Greece is one of those countries that simply have a unique culture. There's practically no other country that does things quite as the Greeks do, which makes visiting or even moving to the place even more fascinating. There are no ancient ruins quite like the iconic Acropolis in Athens. There are no houses quite like the ones in Santorini. And there's no shoreline quite like the beaches in Mykonos. Notably, the Greeks even have holidays that only they celebrate. Whether they're religious or relate to a historic event, you won't celebrate these holidays anywhere else. That's a guarantee!
Clean Monday (Every February or March)
No, this isn't a day where Greeks spend the whole day cleaning their homes. Oh, what a day that'd be! Instead, this is the equivalence of Ash Wednesday in other countries, signifying the start of Lent. The day is different here because Greece has its own Orthodox Calendar they follow. And instead of letting priests put crosses of ashes on their foreheads, the people here hold the Ceremony of Mutual Forgiveness. It's just as it sounds, they turn to people they've offended
and as for their forgiveness and vice versa. It's all about entering Lent with a clear conscience.
Ochi Day (October 28)
Also known as 'Ohi Day' or 'Oxi Day,' this holiday dates all the way back to 1940. On that fateful day, the country's Prime Minister, Ioannis Metaxas, rejected the ultimatum laid out by Italian Prime Minister Benito Mussolini and counterattacked his forces from conquering the country at the start of World War II. It's a day that pays tribute to Greek strength and resilience, particularly at the start of one of the most devastating conflicts in world history. Today, people venerate it by holding military parades, students holding rallies in honor of that courage, and more!
Glorifying The Mother of God (December 26)
While the UK
has 'Boxing Day,' Greece has the day of 'Glorifying the Mother of God.' Venerating Theotokos, the Greek Orthodox title for the Blessed Virgin as the Mother of God, it's one of the most solemn holidays in the Greek calendar. And make no mistake, it's far from its British counterpart. Shopping isn't really a huge part of this day. Most families hear mass or attend special prayer services on this occasion. They then hold big feasts and celebrate the fact that the Lord has been born by the grace of God and the courage of the Blessed Virgin.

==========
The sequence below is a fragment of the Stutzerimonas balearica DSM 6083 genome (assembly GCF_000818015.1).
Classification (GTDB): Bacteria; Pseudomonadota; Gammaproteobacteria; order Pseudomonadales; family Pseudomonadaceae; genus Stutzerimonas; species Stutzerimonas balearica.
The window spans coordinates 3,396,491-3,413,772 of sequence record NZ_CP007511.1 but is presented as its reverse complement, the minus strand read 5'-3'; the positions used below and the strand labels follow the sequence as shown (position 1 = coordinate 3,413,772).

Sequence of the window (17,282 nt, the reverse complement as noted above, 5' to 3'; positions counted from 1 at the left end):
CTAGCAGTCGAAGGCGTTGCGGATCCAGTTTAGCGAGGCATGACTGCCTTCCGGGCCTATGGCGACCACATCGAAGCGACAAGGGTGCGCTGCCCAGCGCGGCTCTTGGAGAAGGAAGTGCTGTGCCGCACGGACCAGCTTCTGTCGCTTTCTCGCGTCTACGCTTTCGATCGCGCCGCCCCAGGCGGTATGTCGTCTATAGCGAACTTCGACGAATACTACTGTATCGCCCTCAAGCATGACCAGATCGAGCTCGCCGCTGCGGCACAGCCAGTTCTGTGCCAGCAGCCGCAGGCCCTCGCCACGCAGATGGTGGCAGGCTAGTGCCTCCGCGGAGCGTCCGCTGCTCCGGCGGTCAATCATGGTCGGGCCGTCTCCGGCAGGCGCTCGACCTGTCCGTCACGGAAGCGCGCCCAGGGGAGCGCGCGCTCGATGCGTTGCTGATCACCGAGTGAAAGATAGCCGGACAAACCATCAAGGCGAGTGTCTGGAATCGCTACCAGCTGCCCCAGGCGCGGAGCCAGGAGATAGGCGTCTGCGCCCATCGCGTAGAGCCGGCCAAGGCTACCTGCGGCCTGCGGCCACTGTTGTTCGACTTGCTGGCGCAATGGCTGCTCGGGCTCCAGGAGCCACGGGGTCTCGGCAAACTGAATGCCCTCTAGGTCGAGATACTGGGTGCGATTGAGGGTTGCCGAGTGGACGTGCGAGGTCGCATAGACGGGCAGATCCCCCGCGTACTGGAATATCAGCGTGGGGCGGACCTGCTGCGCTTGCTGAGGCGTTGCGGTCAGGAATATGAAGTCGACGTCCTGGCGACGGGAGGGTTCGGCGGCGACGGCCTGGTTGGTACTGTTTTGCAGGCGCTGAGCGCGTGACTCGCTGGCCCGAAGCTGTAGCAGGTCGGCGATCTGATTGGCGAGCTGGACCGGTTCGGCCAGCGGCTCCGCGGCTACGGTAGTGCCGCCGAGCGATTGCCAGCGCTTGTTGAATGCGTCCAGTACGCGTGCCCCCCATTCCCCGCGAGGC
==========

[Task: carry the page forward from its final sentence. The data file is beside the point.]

Independence Day (March 25)
Of course, as with any other country, Greece also has its own independence day! Held every March 25, it's one of the most important days in the country. Celebrating the day when the Greek War of Independence started back in 1821, the day venerates those who lost their lives just to protect the country from the Ottoman Empire. And similar to any other country. Greece holds military parades, bring out the firework, and provide big feasts for everyone. The entire country becomes one big family, valuing the fact that it is its own country since that fateful day.
This isn't exactly a public holiday, per se, but for most Greeks, it feels like one! One's 'name day' is practically like their birthday. In fact, many even consider it more important than the latter. But what's a name day, exactly? Well, most Greeks are named after an Orthodox Christian saint. And all saints have their own day within the Greek calendar. One's name day is the feast day of the saint he/she was named after. It's here where most people celebrated the fact that the person was born and named, bringing out the cake, giving presents, the whole shebang!
Want to know just how unique of a country Greece is? Take note of its holidays! There are some in the country's calendar where only they celebrate it. Whether it pertains to religion or their history, these are special holidays that you'll only know when you're in Greece.
The best way to celebrate these holidays in Greece? Do so in a luxury home
, of course!